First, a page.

My old pal John Judis has been doing some thinking about the Labour Party's extremely poor performance in the just-concluded UK local elections. And he is worried, justifiably in my opinion. In particular, he is not so sure what happens in the UK stays in the UK.
"In December 2019, the British Labour Party suffered its worst defeat since 1935. Last Thursday, with a spate of local races and a parliamentary bye-election as the result of a resignation, Labour under its new leader Keir Starmer had a chance to redeem itself. But Labour lost the bye-election in Hartlepool decisively and seems to have been drubbed in local elections outside of London and university towns. These sorry results suggest that Labour may in for a long-term decline similar to that which it endured after Margaret Thatcher and the Tories’ victory in 1979.
To rehabilitate their party, some Labour party leaders are looking to the example of Joe Biden and the Democrats. But Democrats would be wise to look across the Atlantic at what happened to the Labour Party. Some of the factors that have doomed Labour in the last elections — for instance, the rise of Scottish nationalism, Jeremy Corbyn’s personal unpopularity — have been peculiar to the United Kingdom, but other factors, such as the rise of a cultural ultra-leftism, could equally affect the Democrats in the United States and lead to their decline. There are, in other words, lessons that Americans can learn from Labour’s fall....
After Thursday’s election, Prospect [UK] editor Tom Clark was among those who advised Labour to try to emulate Biden’s success in 2020. Labour, Clark wrote, should “look to the US, where Biden won nationwide last year while being crushed more than two-to-one in that traditionally safe Democratic state of West Virginia.” But the Democrats’ success in 2020 could prove fleeting. In 2020, they were blessed with a candidate who was able to stem, and in a few instances slightly reverse, the flight of working class voters in middle America from the Democratic Party. That was critical to Biden’s success in a state like Pennsylvania.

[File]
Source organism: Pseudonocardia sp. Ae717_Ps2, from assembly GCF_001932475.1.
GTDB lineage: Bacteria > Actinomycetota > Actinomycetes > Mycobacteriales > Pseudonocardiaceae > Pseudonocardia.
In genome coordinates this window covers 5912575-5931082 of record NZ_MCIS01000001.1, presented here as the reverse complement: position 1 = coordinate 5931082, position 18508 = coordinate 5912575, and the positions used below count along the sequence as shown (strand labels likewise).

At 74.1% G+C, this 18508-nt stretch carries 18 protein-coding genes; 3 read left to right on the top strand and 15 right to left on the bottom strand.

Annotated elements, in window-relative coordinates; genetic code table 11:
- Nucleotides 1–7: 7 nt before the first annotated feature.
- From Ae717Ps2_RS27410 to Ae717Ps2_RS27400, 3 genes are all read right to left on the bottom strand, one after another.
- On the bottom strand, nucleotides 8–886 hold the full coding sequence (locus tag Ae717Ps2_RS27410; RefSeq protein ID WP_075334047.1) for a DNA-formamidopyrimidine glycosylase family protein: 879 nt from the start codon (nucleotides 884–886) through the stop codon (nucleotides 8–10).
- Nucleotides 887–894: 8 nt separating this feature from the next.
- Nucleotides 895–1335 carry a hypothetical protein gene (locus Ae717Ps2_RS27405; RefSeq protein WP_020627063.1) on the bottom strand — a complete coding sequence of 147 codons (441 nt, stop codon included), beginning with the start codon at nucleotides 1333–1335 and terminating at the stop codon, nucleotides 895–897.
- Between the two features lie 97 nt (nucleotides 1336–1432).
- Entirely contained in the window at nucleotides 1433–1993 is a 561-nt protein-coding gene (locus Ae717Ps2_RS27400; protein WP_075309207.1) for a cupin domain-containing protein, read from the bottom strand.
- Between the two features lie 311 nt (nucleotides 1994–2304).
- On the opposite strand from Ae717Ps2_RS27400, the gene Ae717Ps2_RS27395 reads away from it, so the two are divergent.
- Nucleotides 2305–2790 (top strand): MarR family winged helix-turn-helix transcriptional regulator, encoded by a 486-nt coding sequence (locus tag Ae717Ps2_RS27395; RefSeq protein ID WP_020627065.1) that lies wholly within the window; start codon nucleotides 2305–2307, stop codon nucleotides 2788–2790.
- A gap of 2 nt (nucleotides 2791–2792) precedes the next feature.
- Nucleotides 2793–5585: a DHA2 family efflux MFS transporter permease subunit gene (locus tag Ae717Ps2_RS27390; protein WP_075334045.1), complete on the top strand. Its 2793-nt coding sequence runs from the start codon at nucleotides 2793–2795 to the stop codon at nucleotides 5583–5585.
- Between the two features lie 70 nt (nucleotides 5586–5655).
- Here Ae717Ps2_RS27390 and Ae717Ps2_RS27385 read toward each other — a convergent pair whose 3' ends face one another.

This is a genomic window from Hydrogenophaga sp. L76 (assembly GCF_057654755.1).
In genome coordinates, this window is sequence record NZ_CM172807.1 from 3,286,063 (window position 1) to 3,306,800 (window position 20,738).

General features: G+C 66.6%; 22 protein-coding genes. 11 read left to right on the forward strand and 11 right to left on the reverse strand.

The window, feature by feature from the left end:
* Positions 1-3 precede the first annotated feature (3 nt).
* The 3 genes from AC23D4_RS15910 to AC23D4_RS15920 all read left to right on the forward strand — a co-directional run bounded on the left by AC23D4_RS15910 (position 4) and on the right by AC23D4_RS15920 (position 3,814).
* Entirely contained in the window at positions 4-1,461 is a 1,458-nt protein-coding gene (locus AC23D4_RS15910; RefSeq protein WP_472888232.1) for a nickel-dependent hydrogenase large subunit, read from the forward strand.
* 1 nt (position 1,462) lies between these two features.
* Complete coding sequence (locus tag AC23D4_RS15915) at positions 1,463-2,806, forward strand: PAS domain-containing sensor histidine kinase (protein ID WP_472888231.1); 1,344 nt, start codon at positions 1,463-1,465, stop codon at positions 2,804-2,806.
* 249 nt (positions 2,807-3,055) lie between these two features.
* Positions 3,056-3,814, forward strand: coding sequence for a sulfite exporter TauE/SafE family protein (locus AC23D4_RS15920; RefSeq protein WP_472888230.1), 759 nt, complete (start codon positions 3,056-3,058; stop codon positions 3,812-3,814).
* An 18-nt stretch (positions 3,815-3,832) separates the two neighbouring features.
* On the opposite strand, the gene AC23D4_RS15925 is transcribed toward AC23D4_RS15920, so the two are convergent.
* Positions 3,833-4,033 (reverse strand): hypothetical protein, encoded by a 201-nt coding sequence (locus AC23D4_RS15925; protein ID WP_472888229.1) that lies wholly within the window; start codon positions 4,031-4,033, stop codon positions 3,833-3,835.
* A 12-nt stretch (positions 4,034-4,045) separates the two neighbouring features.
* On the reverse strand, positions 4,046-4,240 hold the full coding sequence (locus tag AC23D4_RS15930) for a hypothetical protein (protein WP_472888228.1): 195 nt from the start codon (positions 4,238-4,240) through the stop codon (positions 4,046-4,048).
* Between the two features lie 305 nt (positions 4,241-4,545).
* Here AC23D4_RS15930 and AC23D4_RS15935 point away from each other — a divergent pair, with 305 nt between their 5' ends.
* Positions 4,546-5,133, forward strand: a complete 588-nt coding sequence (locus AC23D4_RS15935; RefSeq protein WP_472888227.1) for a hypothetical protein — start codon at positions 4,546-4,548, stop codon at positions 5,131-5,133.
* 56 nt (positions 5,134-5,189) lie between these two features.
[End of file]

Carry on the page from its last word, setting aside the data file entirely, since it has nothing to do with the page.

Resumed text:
But Biden is a 78-year-old relic who in his person and in his emphasis on economics reflects an older labor-oriented Democratic party that is being replaced by a party preoccupied with culture and identity. Many of the young Democrats elevate racial issues above those of class — framing what could be universal appeals to national betterment in racial terms; they want to increase immigration and grant citizenship to unauthorized immigrants, but appear indifferent to securing America’s borders; they justifiably champion the rights of transgender women — biological men who identify as women — to be free from discrimination in employment or housing, but dismiss concerns that a blanket identification of sex with declared gender could threaten rights specific to biological women; and as homicides rise, and as justifiable protests against police brutality turned into mayhem and looting, they have advocated defunding rather than reforming the police. Democrats’ identification with these kind of views played a role in Democratic losses in Congressional races in 2020.
Democrats in 2020 were also blessed with a perfect opponent in Donald Trump. Trump’s bigotry and corruption turned off far more voters than it attracted. It contributed, among other things, to Democrats’ surge in upscale suburbs that might have otherwise backed a respectable Republican who espoused some of Trump’s policies. (Note that Boris Johnson is no Trump. While sometimes criticized for clownishness, he is a seasoned politician, a two-term mayor of London, who has displayed a keen eye for the center of the British electorate.) If Trump continues to be the poster-boy for the Republican Party, Democrats will benefit in 2022 and 2024, but if he recedes, and his most ardent followers fade into the background, the Democrats could suffer defeat in Congressional elections and in the presidential election of 2024. The Democrats’ response to what has happened to Labour shouldn’t be, “They should look to us,” but instead, “It can happen here.”
That's right. It *can* happen here. In fact, it could happen quite easily should Democrats fail to learn the lessons from Labour's decline and from their own shortfalls in the 2016 and 2020 elections.